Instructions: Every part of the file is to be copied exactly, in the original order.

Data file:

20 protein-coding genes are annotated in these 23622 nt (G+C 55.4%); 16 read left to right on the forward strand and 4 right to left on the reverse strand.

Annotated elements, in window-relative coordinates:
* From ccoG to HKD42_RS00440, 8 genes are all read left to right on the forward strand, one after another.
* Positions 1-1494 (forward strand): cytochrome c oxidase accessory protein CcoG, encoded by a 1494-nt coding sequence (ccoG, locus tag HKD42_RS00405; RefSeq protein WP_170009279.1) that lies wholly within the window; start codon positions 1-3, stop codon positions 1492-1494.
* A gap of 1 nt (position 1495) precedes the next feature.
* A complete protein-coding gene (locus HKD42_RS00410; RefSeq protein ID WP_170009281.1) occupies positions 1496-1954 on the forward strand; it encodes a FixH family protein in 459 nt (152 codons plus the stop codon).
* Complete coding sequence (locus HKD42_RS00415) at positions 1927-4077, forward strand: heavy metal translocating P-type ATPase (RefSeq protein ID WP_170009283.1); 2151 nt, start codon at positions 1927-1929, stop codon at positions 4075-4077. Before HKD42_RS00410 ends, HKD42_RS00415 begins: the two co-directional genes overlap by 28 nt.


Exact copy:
20 protein-coding genes are annotated in these 23622 nt (G+C 55.4%); 16 read left to right on the forward strand and 4 right to left on the reverse strand.

Annotated elements, in window-relative coordinates:
* From ccoG to HKD42_RS00440, 8 genes are all read left to right on the forward strand, one after another.
* Positions 1-1494 (forward strand): cytochrome c oxidase accessory protein CcoG, encoded by a 1494-nt coding sequence (ccoG, locus tag HKD42_RS00405; RefSeq protein WP_170009279.1) that lies wholly within the window; start codon positions 1-3, stop codon positions 1492-1494.
* A gap of 1 nt (position 1495) precedes the next feature.
* A complete protein-coding gene (locus HKD42_RS00410; RefSeq protein ID WP_170009281.1) occupies positions 1496-1954 on the forward strand; it encodes a FixH family protein in 459 nt (152 codons plus the stop codon).
* Complete coding sequence (locus HKD42_RS00415) at positions 1927-4077, forward strand: heavy metal translocating P-type ATPase (RefSeq protein ID WP_170009283.1); 2151 nt, start codon at positions 1927-1929, stop codon at positions 4075-4077. Before HKD42_RS00410 ends, HKD42_RS00415 begins: the two co-directional genes overlap by 28 nt.